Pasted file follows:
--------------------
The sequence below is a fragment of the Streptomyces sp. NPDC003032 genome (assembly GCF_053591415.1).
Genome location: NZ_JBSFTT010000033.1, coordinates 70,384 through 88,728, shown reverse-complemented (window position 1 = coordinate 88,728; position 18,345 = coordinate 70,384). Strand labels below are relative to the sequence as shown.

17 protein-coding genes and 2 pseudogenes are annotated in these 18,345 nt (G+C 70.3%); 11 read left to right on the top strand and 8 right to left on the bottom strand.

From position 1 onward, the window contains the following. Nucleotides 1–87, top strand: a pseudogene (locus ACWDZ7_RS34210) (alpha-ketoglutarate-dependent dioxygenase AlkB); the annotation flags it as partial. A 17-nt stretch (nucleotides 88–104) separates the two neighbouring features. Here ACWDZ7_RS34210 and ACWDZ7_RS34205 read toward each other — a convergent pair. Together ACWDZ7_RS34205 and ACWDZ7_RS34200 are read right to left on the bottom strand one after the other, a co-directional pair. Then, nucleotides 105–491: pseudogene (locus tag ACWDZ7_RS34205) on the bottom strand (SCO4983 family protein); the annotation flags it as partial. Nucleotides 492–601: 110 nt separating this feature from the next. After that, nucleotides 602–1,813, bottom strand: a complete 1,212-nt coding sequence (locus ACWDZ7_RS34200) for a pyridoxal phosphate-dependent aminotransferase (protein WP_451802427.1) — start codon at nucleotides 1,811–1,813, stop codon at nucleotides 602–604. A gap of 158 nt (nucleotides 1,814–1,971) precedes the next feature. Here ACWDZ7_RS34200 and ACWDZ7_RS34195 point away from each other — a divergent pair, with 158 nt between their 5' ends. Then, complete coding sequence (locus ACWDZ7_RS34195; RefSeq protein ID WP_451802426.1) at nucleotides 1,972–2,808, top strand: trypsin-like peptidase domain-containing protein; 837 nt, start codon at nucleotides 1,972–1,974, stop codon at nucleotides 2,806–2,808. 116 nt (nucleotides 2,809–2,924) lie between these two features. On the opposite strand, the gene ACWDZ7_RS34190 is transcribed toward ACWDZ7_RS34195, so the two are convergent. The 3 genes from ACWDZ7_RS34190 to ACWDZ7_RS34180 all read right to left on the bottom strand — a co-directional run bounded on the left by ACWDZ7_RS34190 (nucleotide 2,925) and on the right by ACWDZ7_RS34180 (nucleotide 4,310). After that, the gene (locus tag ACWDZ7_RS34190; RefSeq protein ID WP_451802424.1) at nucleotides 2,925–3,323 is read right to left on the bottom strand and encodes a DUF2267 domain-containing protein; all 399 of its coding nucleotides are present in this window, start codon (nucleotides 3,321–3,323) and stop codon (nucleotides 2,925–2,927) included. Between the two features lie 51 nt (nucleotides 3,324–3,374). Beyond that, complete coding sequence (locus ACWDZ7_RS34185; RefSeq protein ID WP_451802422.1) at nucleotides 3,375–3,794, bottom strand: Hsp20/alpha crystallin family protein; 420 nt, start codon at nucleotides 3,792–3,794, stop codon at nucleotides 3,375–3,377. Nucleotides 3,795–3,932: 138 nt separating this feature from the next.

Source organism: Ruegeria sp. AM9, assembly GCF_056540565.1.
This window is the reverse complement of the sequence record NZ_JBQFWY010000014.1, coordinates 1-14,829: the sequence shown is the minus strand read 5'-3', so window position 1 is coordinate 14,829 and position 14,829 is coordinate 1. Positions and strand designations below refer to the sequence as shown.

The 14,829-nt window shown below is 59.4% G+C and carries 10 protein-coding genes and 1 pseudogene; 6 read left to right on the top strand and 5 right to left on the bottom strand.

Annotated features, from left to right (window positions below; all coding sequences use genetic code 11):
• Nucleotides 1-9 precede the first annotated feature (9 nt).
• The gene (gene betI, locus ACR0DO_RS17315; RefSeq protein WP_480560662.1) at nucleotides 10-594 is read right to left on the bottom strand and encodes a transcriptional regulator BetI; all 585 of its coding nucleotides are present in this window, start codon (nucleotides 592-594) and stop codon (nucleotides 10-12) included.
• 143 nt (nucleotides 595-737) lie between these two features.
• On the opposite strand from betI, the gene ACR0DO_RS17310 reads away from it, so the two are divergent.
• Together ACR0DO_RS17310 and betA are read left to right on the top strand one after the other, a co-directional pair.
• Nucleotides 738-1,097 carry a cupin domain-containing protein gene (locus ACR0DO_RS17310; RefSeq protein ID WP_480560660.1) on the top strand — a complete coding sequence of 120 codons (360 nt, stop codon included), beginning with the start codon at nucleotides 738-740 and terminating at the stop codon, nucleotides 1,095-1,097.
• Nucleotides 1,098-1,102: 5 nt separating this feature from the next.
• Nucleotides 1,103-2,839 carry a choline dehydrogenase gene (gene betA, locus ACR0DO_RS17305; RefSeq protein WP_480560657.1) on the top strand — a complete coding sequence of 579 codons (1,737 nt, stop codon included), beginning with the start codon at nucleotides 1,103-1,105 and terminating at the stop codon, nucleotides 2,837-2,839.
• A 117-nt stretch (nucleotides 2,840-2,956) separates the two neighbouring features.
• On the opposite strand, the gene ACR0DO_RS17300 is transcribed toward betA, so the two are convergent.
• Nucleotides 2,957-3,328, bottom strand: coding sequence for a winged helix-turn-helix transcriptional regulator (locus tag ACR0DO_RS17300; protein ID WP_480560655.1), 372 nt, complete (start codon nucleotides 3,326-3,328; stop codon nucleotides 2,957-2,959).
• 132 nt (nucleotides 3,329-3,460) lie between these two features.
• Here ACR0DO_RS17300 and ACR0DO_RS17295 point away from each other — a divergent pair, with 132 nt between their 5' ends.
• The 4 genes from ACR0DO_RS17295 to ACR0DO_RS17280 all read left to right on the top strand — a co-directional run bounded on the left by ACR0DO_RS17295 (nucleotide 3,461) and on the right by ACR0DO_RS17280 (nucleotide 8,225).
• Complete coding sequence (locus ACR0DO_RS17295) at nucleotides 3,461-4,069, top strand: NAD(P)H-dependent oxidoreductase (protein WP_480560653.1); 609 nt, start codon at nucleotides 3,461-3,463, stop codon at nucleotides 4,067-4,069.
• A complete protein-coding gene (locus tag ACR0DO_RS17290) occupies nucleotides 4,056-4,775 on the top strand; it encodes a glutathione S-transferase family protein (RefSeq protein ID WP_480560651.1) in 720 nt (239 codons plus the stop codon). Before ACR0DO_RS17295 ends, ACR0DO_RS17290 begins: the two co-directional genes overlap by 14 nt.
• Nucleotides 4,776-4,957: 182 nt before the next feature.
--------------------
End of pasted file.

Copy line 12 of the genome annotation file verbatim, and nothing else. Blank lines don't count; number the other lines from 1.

• On the opposite strand from betI, the gene ACR0DO_RS17310 reads away from it, so the two are divergent.